Jason Poling ’94, Pastor of New Hope Community Church, writes an interesting column for the Washington Post, in which he applies a theological perspective to current event topics.  Check out the archive here.

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Udall ’72: Can’t We All Get Along?

Mark Udall ’72’s proposal that the parties intermingle during the forthcoming State of the Union address seems to be gaining steam.  Good to see an Eph doing his part to bring people together!  (Of course, if he asks me to sit with Amherst alums at the next football game, well, that is a bridge too far, Senator Udall).

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Dork Alert: Fathers of Science Fiction Events at Heritage State Park

Eph dorks (perhaps that is redundant) take note: the Western Gateway Heritage State Park in North Adams has a nice series of events planned for January honoring “fathers of science fiction” Jules Verne and H.G. Wells.  Check out the event schedule here.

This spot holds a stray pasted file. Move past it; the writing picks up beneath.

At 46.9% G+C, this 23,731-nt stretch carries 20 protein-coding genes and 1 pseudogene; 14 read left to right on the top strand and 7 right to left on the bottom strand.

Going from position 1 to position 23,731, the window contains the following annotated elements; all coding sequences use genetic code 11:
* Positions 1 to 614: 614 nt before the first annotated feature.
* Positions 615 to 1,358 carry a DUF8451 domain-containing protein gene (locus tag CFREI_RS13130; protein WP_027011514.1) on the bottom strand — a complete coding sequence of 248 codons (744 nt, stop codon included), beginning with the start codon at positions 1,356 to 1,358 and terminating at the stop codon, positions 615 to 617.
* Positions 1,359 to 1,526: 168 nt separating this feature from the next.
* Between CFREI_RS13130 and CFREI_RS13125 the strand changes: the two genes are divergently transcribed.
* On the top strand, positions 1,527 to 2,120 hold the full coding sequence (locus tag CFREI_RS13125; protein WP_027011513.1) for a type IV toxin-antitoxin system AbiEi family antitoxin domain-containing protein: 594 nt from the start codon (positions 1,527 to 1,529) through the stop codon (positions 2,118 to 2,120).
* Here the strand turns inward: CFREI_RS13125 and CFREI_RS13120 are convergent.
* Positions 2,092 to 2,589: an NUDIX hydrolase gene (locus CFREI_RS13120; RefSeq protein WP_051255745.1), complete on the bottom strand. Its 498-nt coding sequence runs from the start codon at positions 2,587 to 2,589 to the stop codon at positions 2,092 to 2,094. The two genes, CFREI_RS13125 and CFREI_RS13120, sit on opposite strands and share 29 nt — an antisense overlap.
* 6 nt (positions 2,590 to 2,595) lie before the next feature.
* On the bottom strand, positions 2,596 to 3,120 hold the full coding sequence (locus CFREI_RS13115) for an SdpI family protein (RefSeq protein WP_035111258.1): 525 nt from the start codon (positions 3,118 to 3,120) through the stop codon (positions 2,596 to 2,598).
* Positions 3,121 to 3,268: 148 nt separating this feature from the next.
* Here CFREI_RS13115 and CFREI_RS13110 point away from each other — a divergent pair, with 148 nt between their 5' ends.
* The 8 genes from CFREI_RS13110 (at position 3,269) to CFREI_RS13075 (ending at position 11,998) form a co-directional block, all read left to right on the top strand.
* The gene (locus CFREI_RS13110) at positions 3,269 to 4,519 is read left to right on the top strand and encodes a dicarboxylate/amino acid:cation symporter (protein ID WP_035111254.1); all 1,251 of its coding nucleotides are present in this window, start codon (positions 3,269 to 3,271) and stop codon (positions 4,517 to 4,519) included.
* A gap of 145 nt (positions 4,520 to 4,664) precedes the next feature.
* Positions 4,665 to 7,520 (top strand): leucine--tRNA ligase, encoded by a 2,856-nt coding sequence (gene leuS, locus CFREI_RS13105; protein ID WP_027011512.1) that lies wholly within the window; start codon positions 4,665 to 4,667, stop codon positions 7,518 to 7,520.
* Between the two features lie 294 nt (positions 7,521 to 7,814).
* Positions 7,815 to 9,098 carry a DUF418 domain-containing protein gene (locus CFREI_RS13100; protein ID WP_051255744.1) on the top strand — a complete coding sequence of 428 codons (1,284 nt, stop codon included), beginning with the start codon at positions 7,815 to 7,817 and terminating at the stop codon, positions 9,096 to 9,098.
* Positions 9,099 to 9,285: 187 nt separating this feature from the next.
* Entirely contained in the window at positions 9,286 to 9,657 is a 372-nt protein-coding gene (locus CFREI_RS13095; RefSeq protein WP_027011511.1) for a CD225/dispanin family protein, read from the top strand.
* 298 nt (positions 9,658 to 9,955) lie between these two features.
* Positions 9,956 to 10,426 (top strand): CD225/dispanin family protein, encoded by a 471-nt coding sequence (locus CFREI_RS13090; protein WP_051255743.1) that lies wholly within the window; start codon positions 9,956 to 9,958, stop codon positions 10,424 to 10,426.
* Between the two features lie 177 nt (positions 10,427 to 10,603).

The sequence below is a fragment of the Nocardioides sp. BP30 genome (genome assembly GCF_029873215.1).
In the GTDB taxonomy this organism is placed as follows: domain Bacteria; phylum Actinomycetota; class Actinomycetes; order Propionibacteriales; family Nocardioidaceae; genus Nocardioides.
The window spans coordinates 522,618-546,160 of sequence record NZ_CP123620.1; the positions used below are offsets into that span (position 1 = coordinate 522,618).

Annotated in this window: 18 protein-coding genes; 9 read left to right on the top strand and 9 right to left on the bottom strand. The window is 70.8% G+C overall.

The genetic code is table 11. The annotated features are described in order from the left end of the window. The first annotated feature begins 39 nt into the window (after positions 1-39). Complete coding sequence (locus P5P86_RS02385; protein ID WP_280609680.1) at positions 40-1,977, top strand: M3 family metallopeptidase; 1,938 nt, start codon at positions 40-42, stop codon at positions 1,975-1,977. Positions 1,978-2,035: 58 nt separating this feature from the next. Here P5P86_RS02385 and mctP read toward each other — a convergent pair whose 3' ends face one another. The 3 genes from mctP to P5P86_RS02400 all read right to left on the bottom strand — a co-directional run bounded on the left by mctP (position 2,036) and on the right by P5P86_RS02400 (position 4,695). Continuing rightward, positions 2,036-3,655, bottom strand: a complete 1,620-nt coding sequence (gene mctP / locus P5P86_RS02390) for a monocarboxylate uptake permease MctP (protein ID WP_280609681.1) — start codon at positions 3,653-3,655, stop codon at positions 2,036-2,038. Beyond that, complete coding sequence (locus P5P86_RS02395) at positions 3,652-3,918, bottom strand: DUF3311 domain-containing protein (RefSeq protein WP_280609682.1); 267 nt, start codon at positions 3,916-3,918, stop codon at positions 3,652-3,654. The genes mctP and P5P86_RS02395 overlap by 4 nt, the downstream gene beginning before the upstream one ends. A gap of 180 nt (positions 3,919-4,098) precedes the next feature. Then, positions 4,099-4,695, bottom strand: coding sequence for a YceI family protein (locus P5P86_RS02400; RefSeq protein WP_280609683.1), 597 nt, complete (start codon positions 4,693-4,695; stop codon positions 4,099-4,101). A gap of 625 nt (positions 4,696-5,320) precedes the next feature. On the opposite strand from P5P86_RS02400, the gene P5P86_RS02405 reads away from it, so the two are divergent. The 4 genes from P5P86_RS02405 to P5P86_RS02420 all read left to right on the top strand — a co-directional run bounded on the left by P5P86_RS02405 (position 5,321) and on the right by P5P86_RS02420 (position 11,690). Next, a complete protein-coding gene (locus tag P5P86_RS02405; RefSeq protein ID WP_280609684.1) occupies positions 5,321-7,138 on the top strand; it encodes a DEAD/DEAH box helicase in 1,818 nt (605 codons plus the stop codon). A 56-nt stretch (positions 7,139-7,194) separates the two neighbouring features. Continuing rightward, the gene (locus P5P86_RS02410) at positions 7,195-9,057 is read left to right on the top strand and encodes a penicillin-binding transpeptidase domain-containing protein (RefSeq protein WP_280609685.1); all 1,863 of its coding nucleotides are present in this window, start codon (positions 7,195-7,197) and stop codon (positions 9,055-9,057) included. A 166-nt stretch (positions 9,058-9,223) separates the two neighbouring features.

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Winter Rivalry Weekend Preview and Liveblog

There are several high stakes Little Three Williams-Amherst showdowns happening this weekend.  incredibly, nine of the ten teams in action (all but Amherst hockey) are nationally ranked, and six of the ten teams are ranked in the top FIVE nationally!  Hopefully, a large crew of students will travel to support both the men’s and women’s hoops teams in action at Lefrak on Saturday.  Williams previews all the games here, and Amherst previews them here, including links for how to watch the events online.  You can watch highlights of the Eph basketball teams on the Williams basketball show.  For those following online, feel free to post about the events in progress here.  Detailed preview continues below the break. Read more

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Fall Into a Stupor (a Counterargument)

What is the real purpose of Winter Study, especially for lazy undergraduates?